It was a bit shocking to Biker to hear me like that, I think. He was very sympathetic throughout, however, I think that after a few hours of this, he became a bit fatigued of it all. Believe me, it took the strength of lions to hold back what I really wanted to say when he said, “I know you’re in pain, honey, but do you think you could be a little quieter? It’s 4am and you might wake the neighbours.”

Mmm hmm... Say that again. I dare ya.

Photo Credit


Needless to say, we were at the hospital shortly after and an epidural was requested immediately after we had registered.

Despite all of that, if I am ever pregnant again, I will try to avoid having the epidural again. Am I crazy? Yes, maybe, but this is mostly because I felt that the recovery took so long (TMI Alert: though it may have also been compounded by the episiotomy, the one thing that I was dreading and praying I wouldn’t need!). I know it can be done, and that most women I’ve talked to who went au naturale said that the recovery really was faster. Also, without the epidural, I can try those other labour pain strategies (maybe not the flower in bloom visualization!) like sitting on the exercise ball, walking around, hot tubbin’….

We’ll see what happens…


P.S. Speaking of natural and safe births…to send an “Ontario Needs Birth Centres” to Ontario Premier Dalton McGuinty, click here. Right now the Liberal government is drafting the next provincial budget (most likely tabled in March 2012). More info at the Ontario Midwives website.

Boarding the First Plane

18 Jan

“This absorbent mind is indeed a marvelous gift to humanity! By merely ‘living’ and without any conscious effort the individual absorbs from the environment even a complex cultural acheivement like language…. The mind of the young child shows this phenomenon which has remained hidden in the mysteries of the creative unconscious.” – Dr. Maria Montessori (The Formation of Man)


According to the Montessori philosophy, Freestyle is currently in the First Plane of Development.

As a result of her careful observations and study of children, Maria Montessori discovered that there are four planes of human development. Instead of growing “in a steady and linear ascent,” Montessori proposed the pioneering concept that children developed in formative planes which depended on actions related to their environment, based on individual interest.

Photo Credit


This is about the First Plane, as Freestyle is currently in this developmental stage. Much of it is adapted from essays I’ve written during my teacher training. Yay, laziness! 


Photo Credit


  • The child is developing as an individual being and this, necessarily,  is an “ego-centric” phase.
  • During this time the child will make great strides in personal development and consciousness.
  • The five senses are used to explore and interact with her environment. For this reason, this is often called the Sensorial Explorer during this phase. She is learning about the world by touching, tasting, hearing, seeing, and smelling.
  • The term Absorbent Mind also applies to this Plane, with Ages 0 – 3 years being the Unconscious Absorbent Mind (and Ages 3 – 6 the Conscious Absorbent Mind). According to Montessori, the child will absorb her environment without bias and she will equally take in the “good or bad, beautiful or ugly, peaceful or violent.”
  • The child’s naturally unprejudiced absorption of sensorial impressions encompasses both positive aspects (the good, beautiful, and peaceful) as well as those that are not as beneficial to her development (the bad, ugly, and violent).
  • Due to this incredible phenomenon of the child’s unprejudiced assimilation of the environment, I believe that the role of the parent/caregiver is to ensure that the environment in which the child is exposed remains a healthy, safe, and rich terrain for their sensorial exploration.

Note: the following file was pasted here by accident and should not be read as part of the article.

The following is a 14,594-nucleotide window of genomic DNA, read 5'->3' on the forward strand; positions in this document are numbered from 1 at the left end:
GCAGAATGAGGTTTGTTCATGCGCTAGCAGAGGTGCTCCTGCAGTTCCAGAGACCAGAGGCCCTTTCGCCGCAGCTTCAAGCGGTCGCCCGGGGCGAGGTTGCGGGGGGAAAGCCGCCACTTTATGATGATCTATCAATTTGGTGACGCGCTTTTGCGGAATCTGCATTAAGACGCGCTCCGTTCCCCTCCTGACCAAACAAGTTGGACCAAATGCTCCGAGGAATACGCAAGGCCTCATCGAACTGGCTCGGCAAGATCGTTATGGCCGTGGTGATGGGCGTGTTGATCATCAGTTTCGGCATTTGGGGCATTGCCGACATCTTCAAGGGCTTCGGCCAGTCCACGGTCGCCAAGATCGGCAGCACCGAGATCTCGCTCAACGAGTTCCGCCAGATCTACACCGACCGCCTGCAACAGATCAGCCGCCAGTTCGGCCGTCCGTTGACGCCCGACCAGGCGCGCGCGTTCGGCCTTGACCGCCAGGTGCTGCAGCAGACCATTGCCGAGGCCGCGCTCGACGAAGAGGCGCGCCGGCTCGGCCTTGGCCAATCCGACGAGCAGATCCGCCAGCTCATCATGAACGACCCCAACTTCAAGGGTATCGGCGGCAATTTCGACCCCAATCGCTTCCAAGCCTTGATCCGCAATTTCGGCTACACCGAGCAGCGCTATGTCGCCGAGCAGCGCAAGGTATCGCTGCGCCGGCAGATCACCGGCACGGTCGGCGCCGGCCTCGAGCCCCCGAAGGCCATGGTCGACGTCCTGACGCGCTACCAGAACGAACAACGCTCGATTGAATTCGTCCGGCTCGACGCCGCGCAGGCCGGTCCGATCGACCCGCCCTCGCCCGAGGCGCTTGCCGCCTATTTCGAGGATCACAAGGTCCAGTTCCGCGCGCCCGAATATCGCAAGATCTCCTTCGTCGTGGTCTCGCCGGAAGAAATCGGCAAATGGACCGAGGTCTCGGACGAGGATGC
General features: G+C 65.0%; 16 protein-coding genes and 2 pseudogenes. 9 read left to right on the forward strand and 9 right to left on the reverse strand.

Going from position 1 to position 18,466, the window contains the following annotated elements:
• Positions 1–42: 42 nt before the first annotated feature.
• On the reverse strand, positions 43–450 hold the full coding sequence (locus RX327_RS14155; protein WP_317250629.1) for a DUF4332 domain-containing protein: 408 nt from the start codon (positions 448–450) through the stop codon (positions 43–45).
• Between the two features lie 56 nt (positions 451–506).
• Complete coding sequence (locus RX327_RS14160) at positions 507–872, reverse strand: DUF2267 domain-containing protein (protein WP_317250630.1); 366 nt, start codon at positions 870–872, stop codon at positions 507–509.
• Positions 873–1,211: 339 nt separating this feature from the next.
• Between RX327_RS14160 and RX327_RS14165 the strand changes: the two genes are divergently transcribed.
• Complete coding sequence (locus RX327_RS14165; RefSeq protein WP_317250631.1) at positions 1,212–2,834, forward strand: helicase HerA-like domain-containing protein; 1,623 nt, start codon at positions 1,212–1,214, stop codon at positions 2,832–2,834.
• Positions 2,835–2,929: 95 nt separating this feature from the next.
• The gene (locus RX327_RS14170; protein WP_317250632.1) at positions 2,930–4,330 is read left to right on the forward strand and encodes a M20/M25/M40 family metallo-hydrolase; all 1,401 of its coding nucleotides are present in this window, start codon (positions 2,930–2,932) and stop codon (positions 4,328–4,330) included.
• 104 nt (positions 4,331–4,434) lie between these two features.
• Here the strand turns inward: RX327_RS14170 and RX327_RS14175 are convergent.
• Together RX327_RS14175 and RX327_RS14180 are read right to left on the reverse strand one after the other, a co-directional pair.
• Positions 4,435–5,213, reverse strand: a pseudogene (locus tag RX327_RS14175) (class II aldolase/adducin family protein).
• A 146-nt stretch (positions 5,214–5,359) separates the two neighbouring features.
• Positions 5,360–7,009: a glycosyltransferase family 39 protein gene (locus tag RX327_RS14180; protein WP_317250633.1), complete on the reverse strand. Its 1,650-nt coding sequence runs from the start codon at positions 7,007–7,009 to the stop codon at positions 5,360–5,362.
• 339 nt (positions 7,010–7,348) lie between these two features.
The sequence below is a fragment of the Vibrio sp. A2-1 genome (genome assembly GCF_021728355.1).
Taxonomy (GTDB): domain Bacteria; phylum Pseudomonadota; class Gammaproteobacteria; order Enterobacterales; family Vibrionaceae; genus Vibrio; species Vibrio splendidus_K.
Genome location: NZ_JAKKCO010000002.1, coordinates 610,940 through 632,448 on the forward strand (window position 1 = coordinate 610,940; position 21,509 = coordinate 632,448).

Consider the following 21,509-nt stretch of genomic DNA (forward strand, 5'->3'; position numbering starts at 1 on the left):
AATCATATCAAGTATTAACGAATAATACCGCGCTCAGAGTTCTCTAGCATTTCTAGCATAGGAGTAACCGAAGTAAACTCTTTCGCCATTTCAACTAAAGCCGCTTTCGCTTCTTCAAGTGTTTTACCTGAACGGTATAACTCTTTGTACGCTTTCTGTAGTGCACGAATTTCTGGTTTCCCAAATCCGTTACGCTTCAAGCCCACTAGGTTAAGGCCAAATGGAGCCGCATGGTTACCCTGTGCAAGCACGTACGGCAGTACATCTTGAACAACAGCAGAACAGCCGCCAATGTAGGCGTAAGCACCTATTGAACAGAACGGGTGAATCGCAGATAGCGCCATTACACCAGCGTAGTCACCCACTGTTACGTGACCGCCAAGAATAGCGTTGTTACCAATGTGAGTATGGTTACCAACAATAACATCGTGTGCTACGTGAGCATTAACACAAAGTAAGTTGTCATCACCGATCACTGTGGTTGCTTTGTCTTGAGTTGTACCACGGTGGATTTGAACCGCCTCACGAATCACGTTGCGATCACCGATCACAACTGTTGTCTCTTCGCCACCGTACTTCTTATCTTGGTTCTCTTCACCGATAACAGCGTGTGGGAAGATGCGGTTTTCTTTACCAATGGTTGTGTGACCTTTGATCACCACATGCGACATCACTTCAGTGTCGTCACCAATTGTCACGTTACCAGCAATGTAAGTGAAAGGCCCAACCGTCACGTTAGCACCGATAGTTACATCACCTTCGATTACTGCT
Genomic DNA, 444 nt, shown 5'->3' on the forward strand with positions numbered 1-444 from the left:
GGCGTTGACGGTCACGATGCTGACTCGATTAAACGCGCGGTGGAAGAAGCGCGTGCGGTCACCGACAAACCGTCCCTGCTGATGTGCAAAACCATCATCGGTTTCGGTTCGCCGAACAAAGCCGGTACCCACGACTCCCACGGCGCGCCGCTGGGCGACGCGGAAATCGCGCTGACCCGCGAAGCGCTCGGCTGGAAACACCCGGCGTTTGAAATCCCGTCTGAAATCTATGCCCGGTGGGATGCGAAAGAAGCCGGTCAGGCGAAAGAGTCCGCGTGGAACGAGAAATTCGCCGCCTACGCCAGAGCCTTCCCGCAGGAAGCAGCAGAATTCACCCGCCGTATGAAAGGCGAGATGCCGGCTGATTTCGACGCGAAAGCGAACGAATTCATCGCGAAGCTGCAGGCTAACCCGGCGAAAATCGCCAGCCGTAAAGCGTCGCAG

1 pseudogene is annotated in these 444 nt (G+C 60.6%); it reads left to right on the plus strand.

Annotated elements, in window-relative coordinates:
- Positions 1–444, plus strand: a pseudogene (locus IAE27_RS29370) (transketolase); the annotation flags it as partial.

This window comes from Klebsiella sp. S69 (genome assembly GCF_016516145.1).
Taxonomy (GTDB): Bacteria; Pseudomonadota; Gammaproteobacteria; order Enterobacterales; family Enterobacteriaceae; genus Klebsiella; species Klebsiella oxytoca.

• Maria Montessori believed that the child begins forming herself (mind, personality) at birth through her environment, so education begins at birth and the family are the child’s first teachers.

             So if you have a child- congrats, you’re a teacher! 

  • While it is impossible and not beneficial to surround your child with only good and beautiful things (which may result in a sheltered child who is unfamiliar to reality), nonetheless, there is a clear advantage of preparing and maintaining an environment that the child will experience joy, peace, beauty, and kindness. In doing so, the parent will encourage the child’s mind to take in and incorporate these things into her being.
  • Thus, the Prepared Environment. Child-sized furniture and readily-available materials are just a couple of things that will help. I’ll write a more detailed post about this later.
  • For each plane there is a goal and a path/direction that leads to that goal. There are also “Sensitive Periods” that occur during that time that help the child meet that goal.
  • Sensitive Periods are bursts of energy and concentration a child seems to focus on a specific skill. This is a short but intense period of time but once it passes, it’s gone forever.
  • The Montessori teacher is trained to identify the onset of such periods and to encourage and teach to this.  Again, more about this another time.
  • As the child grows and the incredible amount of information is collected and filed away into the brain, the child begins to develop a need and desire to order and classify the information (moving towards the Conscious Absorbent Mind around age 3), even before she realizes that that is what she is doing.
  •  This sense of order applies to both time and place. If you have a toddler, you may realize that little things that we wouldn’t notice make her very upset. For example, a child may begin to cry when she sees that an umbrella that has always been closed opened for the first time. Or, a child may seem put off when her routine is changed suddenly and bath time is before a meal instead of after. (Both examples from the Michael Olaf site…couldn’t think of my own as Freestyle has just woken from her nap!)

There is so much more to add, but this is getting way too long. I am enjoying going through my old course work and textbooks, though! I knew keeping old classwork would not be in vain! Though, I guess a case could be made against my “Why Humans Should Not Be Cloned” essay for OAC World Issues. Remember Dolly?!